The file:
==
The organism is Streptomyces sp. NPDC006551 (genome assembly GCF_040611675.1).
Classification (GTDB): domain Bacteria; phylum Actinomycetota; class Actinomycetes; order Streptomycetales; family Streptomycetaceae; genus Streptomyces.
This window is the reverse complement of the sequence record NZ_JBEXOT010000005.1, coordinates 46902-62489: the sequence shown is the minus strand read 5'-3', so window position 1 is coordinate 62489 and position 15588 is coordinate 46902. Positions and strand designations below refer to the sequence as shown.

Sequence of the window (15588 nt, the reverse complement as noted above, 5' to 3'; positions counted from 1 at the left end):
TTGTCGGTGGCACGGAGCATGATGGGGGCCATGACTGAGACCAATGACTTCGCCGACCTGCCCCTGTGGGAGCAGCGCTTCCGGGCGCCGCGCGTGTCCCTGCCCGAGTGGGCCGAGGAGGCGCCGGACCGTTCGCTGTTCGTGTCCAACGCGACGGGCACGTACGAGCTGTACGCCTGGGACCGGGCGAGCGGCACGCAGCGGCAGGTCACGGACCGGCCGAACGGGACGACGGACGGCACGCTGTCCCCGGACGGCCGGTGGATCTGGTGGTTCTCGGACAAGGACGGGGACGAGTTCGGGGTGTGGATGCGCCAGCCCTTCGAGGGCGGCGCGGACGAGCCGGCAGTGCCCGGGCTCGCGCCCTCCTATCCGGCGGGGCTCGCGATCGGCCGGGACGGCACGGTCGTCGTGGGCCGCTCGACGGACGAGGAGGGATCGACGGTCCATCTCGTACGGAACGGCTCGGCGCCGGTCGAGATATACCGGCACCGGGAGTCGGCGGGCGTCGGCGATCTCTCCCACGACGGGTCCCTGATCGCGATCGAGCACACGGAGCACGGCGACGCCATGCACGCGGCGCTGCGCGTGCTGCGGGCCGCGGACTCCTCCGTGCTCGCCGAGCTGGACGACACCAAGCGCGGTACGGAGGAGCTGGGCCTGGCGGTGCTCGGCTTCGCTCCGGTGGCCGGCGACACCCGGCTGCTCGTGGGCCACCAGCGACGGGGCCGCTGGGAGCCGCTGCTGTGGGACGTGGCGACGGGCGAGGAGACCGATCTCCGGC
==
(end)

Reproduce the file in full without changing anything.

The organism is Streptomyces sp. NPDC006551 (genome assembly GCF_040611675.1).
Classification (GTDB): domain Bacteria; phylum Actinomycetota; class Actinomycetes; order Streptomycetales; family Streptomycetaceae; genus Streptomyces.
This window is the reverse complement of the sequence record NZ_JBEXOT010000005.1, coordinates 46902-62489: the sequence shown is the minus strand read 5'-3', so window position 1 is coordinate 62489 and position 15588 is coordinate 46902. Positions and strand designations below refer to the sequence as shown.

Sequence of the window (15588 nt, the reverse complement as noted above, 5' to 3'; positions counted from 1 at the left end):
TTGTCGGTGGCACGGAGCATGATGGGGGCCATGACTGAGACCAATGACTTCGCCGACCTGCCCCTGTGGGAGCAGCGCTTCCGGGCGCCGCGCGTGTCCCTGCCCGAGTGGGCCGAGGAGGCGCCGGACCGTTCGCTGTTCGTGTCCAACGCGACGGGCACGTACGAGCTGTACGCCTGGGACCGGGCGAGCGGCACGCAGCGGCAGGTCACGGACCGGCCGAACGGGACGACGGACGGCACGCTGTCCCCGGACGGCCGGTGGATCTGGTGGTTCTCGGACAAGGACGGGGACGAGTTCGGGGTGTGGATGCGCCAGCCCTTCGAGGGCGGCGCGGACGAGCCGGCAGTGCCCGGGCTCGCGCCCTCCTATCCGGCGGGGCTCGCGATCGGCCGGGACGGCACGGTCGTCGTGGGCCGCTCGACGGACGAGGAGGGATCGACGGTCCATCTCGTACGGAACGGCTCGGCGCCGGTCGAGATATACCGGCACCGGGAGTCGGCGGGCGTCGGCGATCTCTCCCACGACGGGTCCCTGATCGCGATCGAGCACACGGAGCACGGCGACGCCATGCACGCGGCGCTGCGCGTGCTGCGGGCCGCGGACTCCTCCGTGCTCGCCGAGCTGGACGACACCAAGCGCGGTACGGAGGAGCTGGGCCTGGCGGTGCTCGGCTTCGCTCCGGTGGCCGGCGACACCCGGCTGCTCGTGGGCCACCAGCGACGGGGCCGCTGGGAGCCGCTGCTGTGGGACGTGGCGACGGGCGAGGAGACCGATCTCCGGC